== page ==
Ecumenism

Poverty Is Not What You Think It Is

Poverty fell off a cliff after the Second World War. It fell like a stone, including for American blacks. The economy was booming and everyone benefited. The poverty rate dropped from 35 percent in 1950 to less than 20 percent when President Lyndon Johnson, nonetheless, announced his War on Poverty. By the time the War [...]

Chaplains to the Zeitgeist

Recently, La Civilta Cattolica ran an article by that journal’s editor-in-chief, Fr. Antonio Spadaro, and by Marcelo Figueroa, the Argentinian Presbyterian minister chosen by Pope Francis to be the editor of the Argentinean edition of L’Osservatore Romano, which subsequently republished the article. Since articles in La Civilta Cattolica are vetted by the Vatican secretary of [...]

The True Ecumenism Spadaro and Figueroa Missed

Jesuit Antonio Spadaro and Protestant Marcelo Figueroa recently published what can only be described as a diatribe against my friends and me. It was highly personal because it was directed right at a coalition of believers who have banded together to advance what a previous pope referred to as a Culture of Life. The column [...]

How to Think About Luther?

Traditionally, Catholics have viewed Luther as a heresiarch, and the Lutheran break from Rome as a religious and civilizational catastrophe. More recently, in line with current ecumenical and pastoral initiatives, that view has softened. The softening has been quite noticeable during the current pontificate. The pope recently took part in a joint liturgy with the [...]

Nostra Aetate and the Catholic Response to Islam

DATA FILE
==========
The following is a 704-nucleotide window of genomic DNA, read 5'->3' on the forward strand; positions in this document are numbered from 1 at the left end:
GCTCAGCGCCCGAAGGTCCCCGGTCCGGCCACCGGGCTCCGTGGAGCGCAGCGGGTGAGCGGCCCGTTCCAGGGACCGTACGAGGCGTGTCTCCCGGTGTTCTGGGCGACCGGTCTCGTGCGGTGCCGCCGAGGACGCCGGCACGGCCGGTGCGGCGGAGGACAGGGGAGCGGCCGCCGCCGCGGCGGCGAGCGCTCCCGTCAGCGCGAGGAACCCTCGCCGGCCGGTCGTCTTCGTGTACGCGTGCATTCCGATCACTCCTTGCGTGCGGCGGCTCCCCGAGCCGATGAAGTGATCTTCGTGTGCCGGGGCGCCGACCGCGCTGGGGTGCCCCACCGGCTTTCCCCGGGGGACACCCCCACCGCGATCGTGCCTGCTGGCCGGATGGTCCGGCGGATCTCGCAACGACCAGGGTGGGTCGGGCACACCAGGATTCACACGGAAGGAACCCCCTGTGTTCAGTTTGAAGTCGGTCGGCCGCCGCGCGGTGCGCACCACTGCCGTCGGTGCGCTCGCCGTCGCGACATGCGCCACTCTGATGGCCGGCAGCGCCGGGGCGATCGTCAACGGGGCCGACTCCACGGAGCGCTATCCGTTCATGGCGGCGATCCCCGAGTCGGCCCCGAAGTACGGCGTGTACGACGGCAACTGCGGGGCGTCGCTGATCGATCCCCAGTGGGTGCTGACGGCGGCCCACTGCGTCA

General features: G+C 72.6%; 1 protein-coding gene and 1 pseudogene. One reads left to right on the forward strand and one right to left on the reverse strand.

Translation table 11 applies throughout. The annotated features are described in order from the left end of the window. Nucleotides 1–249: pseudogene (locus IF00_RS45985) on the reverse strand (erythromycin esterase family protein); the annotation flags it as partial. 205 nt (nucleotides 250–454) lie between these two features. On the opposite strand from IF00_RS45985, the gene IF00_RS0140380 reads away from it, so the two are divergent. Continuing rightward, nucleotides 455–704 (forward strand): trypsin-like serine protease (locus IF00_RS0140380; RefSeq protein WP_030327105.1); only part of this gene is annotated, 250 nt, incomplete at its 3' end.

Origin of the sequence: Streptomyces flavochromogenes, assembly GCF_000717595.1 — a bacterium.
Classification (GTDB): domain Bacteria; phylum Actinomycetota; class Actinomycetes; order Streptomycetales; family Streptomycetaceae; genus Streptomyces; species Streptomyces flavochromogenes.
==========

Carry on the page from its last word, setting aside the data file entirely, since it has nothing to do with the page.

I have encountered serious Catholics who have invoked the Vatican II document Nostra Aetate (Declaration on the Relation of the Church with Non-Christian Religions) as seemingly discouraging or even reproving any kind of searching public examination and criticism of Islam. What exactly does this short statement of the Vatican II Fathers have to say about [...]

Is Anyone Catholic Anymore?

God is the Most Real Being, so our religion is about what we accept as most real. It’s our basic understanding of the world, to which all our other views must accommodate themselves. That’s a problem. To all appearances, Catholics have pretty much the same basic understandings as other people. Otherwise, our thoughts and actions [...]

Martin Luther: Defender of Erroneous Conscience

Two trials, two appeals to conscience. Trial 1: I cannot and will not recant anything, for to go against conscience is neither right nor safe. Here I stand, I can do no other, so help me God. Amen. Trial 2: If the number of bishops and universities should be so material as your lordship seems to think, then I [...]

Anti-Catholic Critics Oppose Orthodox Council on Unity

While the historic Holy and Great Council of the Orthodox Church, which took place in Crete this past June, sought to bridge the gap between Orthodox and non-Orthodox churches, it seems to have created a divide within the Orthodox Church itself. In recent developments, Ecumenical Patriarch Bartholomew I of Constantinople, who holds the title “first [...]

Intercommunion: The Next Step in Theological Ambiguity?

A recent issue of the Italian daily Avennire suggests the next possible front in the effort to accommodate the sacraments to “pastoral” problems (at least as Cardinal Walter Kasper sees them): intercommunion. The December 9 issue features a brief interview in which Kasper reflects on Pope Francis’s October 31-November 1 visit to Sweden to mark the [...]

The Chieti Agreement Encourages Catholic-Orthodox Unity

September 26 is the feast day of St. Nilo (Νεῖλος/Nilus) the Younger of Rossano otherwise known as St. Nilo of Grottaferrata. St. Nilo died in 1004, the year the Monastery of the Mother of God of Grottaferrata was founded. Grottaferrata is a monastic community of originally Greek monks coming from what was called the Greater [...]

What Benedict Could Teach the USCCB About Muslim Dialogue

I write frequently about the danger of Islamization in the U.S.—the incremental spread of Islamic law and culture that culminates in Islamic dominance. Many people, no doubt, consider that to be an unrealistic fear—about as likely as a takeover by shape-shifting aliens. After all, Muslims make up a relatively small proportion of the population. Besides, [...]